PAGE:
To save a lake, Bengaluru digs a trench around it

As IT capital loses wetlands, local communities launch a campaign to stop waste dumping

May 02, 2016 02:18 am | Updated 02:18 am IST - Bengaluru:

An excavator works furiously to dig a trench around the Kundanahalli lake in Bengaluru.

An excavator works furiously to dig a trench around the Kundanahalli lake in Bengaluru.

Officials of the Bruhat Bangalore Mahanagara Palike (BBMP) have deployed a time-tested battle strategy to stop waste from entering Kundalahalli lake in the city – they cut deep trenches to block all entry points to the water body.

In a first, home guards have also been deployed to stop the illegal dumping of construction debris.

The 20-ft. long and four-ft. wide trenches and the home guards have successfully blocked trucks for the past three days from dumping waste on a piece of land adjoining the 30.50 acre lake, say BBMP officials.

Members of the local community have launched a campaign to rejuvenate Kundalahalli, which is surrounded by tech parks in Brookefield near Whitefield.

Hillock of garbage

The wetland is threatened by a 100-foot high “hillock” of garbage that continued to grow. Construction material was being dumped right on the tank bed, causing silting and encroachment. Moreover, three inlets bring sewage into the water body. Out of more than 800 lakes that once dotted India’s IT capital, only about 200 survive.

Existing ones face problems similar to Kundalahalli, such as encroachment of feeder channels and sewage inflow. Many are also threatened by dumping of construction debris. The tank beds are also being levelled and turned into residential layouts, killing the wetlands.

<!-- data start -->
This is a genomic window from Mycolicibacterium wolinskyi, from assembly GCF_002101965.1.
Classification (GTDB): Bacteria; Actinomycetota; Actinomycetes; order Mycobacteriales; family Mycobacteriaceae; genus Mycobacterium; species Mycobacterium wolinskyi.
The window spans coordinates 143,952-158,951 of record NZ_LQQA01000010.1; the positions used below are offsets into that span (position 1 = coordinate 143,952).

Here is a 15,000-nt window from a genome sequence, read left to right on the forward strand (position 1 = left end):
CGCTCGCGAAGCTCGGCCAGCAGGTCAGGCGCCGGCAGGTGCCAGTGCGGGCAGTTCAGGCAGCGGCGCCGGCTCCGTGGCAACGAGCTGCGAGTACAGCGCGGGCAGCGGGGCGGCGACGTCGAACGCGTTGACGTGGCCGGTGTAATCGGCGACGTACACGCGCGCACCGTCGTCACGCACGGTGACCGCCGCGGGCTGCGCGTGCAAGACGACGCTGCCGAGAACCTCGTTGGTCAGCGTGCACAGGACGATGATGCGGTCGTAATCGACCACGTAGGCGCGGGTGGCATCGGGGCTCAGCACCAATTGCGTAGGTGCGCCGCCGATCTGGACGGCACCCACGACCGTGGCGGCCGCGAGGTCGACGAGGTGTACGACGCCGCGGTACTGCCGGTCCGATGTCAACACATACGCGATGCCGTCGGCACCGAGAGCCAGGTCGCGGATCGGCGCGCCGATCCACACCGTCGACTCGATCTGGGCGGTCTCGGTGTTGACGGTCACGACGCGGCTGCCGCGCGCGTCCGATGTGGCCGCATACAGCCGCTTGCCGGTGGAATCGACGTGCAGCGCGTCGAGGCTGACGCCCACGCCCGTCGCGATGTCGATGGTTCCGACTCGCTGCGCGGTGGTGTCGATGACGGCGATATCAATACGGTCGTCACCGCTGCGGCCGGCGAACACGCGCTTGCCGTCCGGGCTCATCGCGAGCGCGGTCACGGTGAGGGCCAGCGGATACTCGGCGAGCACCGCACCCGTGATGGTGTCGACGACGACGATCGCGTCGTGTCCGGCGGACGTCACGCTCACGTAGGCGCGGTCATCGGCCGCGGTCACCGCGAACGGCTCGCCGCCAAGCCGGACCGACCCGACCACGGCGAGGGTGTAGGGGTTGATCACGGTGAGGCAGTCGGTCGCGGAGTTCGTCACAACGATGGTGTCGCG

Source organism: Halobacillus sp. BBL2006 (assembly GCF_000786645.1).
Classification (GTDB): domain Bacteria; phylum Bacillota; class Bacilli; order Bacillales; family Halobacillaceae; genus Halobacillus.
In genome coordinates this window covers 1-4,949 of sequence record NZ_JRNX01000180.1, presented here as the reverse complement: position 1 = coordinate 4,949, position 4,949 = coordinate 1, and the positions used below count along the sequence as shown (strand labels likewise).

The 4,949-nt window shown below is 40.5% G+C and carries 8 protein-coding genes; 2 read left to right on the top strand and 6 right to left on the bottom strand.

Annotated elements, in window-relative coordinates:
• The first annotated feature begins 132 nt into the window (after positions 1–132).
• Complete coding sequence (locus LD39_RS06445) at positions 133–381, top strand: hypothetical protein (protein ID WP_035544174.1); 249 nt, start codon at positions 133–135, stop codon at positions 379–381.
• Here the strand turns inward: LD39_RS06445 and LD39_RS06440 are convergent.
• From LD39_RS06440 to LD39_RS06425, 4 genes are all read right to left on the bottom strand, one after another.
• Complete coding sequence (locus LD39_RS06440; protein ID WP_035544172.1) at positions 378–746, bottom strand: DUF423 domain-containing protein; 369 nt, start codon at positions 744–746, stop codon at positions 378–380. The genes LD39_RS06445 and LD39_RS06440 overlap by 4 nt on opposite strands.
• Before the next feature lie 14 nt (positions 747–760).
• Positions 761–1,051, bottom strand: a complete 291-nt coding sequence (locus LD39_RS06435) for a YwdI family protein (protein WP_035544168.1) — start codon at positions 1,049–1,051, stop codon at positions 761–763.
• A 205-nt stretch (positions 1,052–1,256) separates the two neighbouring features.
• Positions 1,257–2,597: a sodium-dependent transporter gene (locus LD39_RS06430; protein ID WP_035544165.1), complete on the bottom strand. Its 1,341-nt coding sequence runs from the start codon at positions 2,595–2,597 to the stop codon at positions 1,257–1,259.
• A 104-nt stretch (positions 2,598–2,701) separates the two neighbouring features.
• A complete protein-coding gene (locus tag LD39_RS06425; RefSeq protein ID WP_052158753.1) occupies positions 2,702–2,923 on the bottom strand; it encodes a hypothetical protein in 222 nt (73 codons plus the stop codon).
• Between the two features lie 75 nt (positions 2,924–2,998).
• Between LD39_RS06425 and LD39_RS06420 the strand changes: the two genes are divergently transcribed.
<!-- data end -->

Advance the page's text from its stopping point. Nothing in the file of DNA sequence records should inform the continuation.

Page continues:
The familiar scenes of frothing and fire at Bellandur and Varthur lakes are also attributed to sewage inflow, which authorities seek to end by setting up Sewage Treatment Plants (STP).

No other option

The Chief Engineer (Lakes) of the civic body, B.V. Satish, said the BBMP decided to dig trenches after failing to stop rampant dumping of construction waste.

“We repeatedly asked the Tahsildar to ascertain the ownership of the land but got no response. We were left with no other option,” he said.

While two home guards have been posted temporarily, BBMP has asked the community to pool in resources and appoint security guards to provide round-the-clock protection. The home guards are not present at night, when dumping of debris takes place.

The Revenue Department is also yet to carry out a survey, which will help BBMP fence off the water body.

Arvind Keerthi, who is leading a campaign for a 720-kilolitre Sewage Treatment Plant for the site, says the rejuvenation will be nullified if the dump yard, with all the debris, does not go.

The campaign to bring lakes back to life has widened. Civic agencies and local communities have teamed up to rescue wetlands in Jakkur, Kaikondrahalli, Puttenahalli and Dorekere.

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